Violence makes me sick

I heard yesterday that the most commonly reported form of violence in my neighborhood is battery. I don’t think about it much, but I must confess that I am prone to rage fantasies when pushed into a situation that I find untenable. When I can’t see a way forward part of me reverts to wanting to hurt someone. That is quite scary to me, especially when I consider all the times I’ve witnessed the aftermath of serious violence. Homelessness, hospitalization, surgery, recovery. When it touches someone you know it makes you sick. To be near an assault, or to be threatened with assault is to feel your very world as you know it threatened with extinction. Some of the blogs I’ve recently read regarding pacifism remind us that Christians are called to suffer. I wonder whether or not this suffering of violence in the abstract is not in itself a retreat. I agree with them, and I certainly don’t wish suffering on anyone, but just today I got word that someone I know was near fatally beaten and hospitalized by a mentally ill person who they were trying to help. This news saps me of all energy and makes me feel downright sick. I can’t help but think that anyone I know could be next. When you reach out to wounded, desperate people, there is really no protection from violence in this world. I spoke similar words to my friend whose wife works with a family with a history of violence. He has to block the possibilities out of his mind. For my part, I am chastened that I must deal more quickly with my own inner violence. Resentment and inner rage is the seedbed for violent action. I often think of those words from Alcoholics Anonymous “taking the actions of love to improve our relations with others.”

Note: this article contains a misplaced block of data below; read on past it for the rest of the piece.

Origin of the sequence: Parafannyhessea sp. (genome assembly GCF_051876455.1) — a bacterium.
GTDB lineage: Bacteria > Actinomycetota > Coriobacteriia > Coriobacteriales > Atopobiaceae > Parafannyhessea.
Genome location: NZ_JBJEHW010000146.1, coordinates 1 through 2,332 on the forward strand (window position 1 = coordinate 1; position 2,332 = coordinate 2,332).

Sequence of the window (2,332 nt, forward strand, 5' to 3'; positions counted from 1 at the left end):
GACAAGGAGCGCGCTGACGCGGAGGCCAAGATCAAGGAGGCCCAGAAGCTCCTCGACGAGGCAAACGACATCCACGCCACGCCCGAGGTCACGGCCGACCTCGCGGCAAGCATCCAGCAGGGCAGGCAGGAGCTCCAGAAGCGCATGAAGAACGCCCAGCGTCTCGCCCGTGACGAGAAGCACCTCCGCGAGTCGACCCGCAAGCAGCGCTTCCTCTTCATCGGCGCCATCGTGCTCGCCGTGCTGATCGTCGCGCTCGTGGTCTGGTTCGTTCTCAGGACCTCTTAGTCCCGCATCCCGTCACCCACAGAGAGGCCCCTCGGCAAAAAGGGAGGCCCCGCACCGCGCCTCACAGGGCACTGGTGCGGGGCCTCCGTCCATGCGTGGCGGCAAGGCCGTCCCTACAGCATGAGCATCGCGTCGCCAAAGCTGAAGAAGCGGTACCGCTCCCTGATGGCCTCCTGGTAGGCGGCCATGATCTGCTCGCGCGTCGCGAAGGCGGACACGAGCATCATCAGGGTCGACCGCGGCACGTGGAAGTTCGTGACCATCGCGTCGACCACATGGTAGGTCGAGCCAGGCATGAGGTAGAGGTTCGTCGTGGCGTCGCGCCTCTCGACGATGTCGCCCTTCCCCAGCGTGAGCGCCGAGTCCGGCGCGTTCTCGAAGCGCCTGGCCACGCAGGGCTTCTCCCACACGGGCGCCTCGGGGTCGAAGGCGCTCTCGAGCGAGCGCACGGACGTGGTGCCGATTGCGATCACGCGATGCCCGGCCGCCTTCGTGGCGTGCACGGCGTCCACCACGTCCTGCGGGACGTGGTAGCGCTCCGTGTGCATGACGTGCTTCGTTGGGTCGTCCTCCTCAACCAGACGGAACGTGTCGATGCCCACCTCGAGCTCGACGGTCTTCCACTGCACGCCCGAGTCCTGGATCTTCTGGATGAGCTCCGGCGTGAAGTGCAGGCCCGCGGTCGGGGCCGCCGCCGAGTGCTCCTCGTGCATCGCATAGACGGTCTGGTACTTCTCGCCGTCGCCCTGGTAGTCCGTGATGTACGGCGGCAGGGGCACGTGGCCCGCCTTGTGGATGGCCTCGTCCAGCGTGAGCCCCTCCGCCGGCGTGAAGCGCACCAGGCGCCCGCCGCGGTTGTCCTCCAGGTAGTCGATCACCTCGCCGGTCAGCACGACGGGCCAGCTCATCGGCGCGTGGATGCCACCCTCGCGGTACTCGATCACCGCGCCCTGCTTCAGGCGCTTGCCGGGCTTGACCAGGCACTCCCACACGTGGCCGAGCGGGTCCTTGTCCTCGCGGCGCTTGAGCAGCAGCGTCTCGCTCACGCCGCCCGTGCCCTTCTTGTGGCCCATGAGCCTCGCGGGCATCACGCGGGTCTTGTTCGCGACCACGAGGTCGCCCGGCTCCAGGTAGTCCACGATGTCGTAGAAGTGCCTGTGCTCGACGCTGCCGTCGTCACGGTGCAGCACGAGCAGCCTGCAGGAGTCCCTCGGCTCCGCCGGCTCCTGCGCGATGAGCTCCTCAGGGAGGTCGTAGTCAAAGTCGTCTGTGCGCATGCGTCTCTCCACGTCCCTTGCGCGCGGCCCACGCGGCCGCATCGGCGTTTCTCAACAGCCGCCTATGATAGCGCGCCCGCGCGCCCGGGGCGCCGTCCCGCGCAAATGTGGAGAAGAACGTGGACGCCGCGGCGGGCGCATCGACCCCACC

Violence is always what is possible, but how much more is love? Fear and hatred are very real things, but so are gratitude and generosity. I think back on life in the believing fellowships where I grew up and now serve. Thousands have been sheltered, comforted, and enriched by this family of God. There were terribly fearful situations at times, but all in all, the life of sharing all things in common was often simply boring. You get used to living a certain way, you know? You get used to strange and wonderful people sharing your food and home. When someone acted out in a profoundly disturbing way it hurt us, like the time I saw my mother’s face slapped hard in our front yard by a woman mom had to ask to leave. I stood there powerless to do anything. But by being close to the poor for a short time you realize that you only have a taste of their daily fears. And there’s no doubt in my mind that Jesus knows this pain and fear and calls me to know it too. To be the Church is to drink the cup of pain Jesus drinks. We are not immune.


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